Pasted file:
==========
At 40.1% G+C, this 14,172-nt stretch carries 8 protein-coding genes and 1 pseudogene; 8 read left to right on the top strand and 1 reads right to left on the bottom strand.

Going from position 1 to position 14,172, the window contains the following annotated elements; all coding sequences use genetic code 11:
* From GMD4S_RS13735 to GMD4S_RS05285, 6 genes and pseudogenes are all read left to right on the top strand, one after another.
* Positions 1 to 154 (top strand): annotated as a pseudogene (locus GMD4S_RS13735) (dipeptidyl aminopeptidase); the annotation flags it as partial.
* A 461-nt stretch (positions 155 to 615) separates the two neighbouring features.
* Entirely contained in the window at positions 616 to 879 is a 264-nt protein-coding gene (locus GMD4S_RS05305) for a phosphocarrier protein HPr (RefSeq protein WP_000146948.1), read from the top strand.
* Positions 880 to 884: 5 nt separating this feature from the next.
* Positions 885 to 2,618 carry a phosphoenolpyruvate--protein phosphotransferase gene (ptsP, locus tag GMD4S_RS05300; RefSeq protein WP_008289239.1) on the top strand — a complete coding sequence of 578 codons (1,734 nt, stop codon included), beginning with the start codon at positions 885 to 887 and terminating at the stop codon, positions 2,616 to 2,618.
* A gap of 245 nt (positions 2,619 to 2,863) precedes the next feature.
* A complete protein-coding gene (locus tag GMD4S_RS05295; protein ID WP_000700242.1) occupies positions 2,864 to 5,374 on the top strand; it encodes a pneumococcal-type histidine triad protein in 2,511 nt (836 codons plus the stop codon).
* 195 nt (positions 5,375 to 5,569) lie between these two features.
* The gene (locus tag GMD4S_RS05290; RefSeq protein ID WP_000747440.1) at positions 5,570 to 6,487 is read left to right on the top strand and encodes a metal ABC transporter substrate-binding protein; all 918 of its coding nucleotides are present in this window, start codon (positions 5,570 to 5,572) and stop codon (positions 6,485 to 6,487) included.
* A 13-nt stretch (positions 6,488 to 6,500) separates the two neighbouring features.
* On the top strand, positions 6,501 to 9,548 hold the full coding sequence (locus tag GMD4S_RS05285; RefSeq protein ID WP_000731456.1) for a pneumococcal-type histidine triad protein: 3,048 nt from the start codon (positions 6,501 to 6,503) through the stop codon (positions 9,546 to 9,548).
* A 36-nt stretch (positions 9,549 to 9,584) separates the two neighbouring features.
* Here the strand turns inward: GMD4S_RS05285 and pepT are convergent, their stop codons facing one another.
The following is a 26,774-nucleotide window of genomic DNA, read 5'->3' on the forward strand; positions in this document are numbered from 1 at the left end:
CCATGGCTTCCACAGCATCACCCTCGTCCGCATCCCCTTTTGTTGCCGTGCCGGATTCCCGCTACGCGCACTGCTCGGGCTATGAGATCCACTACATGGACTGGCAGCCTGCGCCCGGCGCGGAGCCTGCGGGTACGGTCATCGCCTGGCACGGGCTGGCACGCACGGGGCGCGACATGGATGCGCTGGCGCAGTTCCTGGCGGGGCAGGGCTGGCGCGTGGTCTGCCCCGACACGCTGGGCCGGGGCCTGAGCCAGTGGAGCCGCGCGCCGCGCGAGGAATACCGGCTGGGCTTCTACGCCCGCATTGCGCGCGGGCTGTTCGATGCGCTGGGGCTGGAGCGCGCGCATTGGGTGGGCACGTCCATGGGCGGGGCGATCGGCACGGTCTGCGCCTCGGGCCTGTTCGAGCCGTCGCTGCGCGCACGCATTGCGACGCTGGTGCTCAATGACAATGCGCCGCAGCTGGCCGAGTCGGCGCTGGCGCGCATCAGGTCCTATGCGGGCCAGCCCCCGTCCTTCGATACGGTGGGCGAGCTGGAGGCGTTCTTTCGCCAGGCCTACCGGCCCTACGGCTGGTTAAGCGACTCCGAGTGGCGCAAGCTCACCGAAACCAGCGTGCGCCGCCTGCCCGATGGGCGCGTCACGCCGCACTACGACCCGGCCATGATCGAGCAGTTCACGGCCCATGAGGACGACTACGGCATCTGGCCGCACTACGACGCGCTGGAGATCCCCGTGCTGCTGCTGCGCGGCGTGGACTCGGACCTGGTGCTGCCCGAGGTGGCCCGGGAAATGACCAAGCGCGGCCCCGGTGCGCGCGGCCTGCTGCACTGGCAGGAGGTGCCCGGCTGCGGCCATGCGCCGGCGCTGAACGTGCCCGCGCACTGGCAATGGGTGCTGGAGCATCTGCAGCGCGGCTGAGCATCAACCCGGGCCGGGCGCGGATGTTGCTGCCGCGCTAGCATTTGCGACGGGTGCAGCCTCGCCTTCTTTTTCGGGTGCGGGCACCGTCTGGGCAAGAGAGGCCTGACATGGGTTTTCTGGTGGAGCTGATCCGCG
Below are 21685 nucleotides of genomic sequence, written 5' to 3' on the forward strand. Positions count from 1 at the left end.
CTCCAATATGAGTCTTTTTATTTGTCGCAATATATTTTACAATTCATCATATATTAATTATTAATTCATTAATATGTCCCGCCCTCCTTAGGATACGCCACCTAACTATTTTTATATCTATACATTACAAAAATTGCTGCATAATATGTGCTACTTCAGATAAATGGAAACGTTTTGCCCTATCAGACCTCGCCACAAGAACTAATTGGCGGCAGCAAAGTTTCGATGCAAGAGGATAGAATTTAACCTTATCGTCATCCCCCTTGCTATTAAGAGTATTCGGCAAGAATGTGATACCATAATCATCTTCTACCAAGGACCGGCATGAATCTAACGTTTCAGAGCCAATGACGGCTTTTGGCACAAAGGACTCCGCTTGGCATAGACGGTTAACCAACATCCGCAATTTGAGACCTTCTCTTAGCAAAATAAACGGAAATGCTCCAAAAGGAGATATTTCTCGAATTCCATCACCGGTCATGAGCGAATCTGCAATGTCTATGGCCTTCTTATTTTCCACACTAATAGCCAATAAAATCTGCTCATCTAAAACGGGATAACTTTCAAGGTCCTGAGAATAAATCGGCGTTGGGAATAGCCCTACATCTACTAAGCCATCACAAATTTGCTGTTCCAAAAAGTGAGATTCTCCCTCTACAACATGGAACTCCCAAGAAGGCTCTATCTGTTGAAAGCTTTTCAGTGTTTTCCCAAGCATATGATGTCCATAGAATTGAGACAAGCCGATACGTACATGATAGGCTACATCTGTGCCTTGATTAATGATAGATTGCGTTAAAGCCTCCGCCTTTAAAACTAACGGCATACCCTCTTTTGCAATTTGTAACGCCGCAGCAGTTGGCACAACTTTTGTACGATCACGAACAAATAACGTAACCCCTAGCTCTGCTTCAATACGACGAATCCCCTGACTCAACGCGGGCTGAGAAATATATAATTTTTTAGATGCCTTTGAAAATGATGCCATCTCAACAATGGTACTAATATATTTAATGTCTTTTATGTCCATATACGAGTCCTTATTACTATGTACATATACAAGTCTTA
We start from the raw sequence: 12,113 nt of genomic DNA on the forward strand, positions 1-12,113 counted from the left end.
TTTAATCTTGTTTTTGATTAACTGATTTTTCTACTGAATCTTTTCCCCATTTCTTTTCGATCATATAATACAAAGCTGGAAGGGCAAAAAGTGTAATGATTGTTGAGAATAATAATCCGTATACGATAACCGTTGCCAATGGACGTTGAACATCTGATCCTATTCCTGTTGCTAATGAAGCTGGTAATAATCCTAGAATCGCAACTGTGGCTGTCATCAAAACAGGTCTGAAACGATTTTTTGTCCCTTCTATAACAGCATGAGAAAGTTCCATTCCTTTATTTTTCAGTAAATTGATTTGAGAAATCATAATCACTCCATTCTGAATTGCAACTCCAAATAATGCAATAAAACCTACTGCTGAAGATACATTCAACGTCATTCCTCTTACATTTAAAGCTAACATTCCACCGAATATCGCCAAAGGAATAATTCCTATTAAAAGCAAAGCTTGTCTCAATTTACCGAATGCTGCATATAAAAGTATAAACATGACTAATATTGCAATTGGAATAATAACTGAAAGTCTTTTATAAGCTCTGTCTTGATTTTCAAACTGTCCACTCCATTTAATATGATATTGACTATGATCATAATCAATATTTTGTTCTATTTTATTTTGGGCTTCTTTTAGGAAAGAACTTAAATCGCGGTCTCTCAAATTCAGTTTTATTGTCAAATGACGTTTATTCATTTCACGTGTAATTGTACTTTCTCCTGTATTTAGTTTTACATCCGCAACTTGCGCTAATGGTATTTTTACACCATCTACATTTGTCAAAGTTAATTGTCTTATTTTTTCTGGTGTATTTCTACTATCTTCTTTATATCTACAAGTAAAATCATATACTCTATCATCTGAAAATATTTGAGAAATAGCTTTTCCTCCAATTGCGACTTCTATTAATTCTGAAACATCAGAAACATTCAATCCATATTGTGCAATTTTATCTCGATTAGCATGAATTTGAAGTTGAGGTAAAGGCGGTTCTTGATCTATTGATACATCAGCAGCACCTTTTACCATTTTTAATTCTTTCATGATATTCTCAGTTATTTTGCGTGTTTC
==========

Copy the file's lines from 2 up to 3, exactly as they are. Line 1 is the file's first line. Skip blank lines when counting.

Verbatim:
Going from position 1 to position 14,172, the window contains the following annotated elements; all coding sequences use genetic code 11:
* From GMD4S_RS13735 to GMD4S_RS05285, 6 genes and pseudogenes are all read left to right on the top strand, one after another.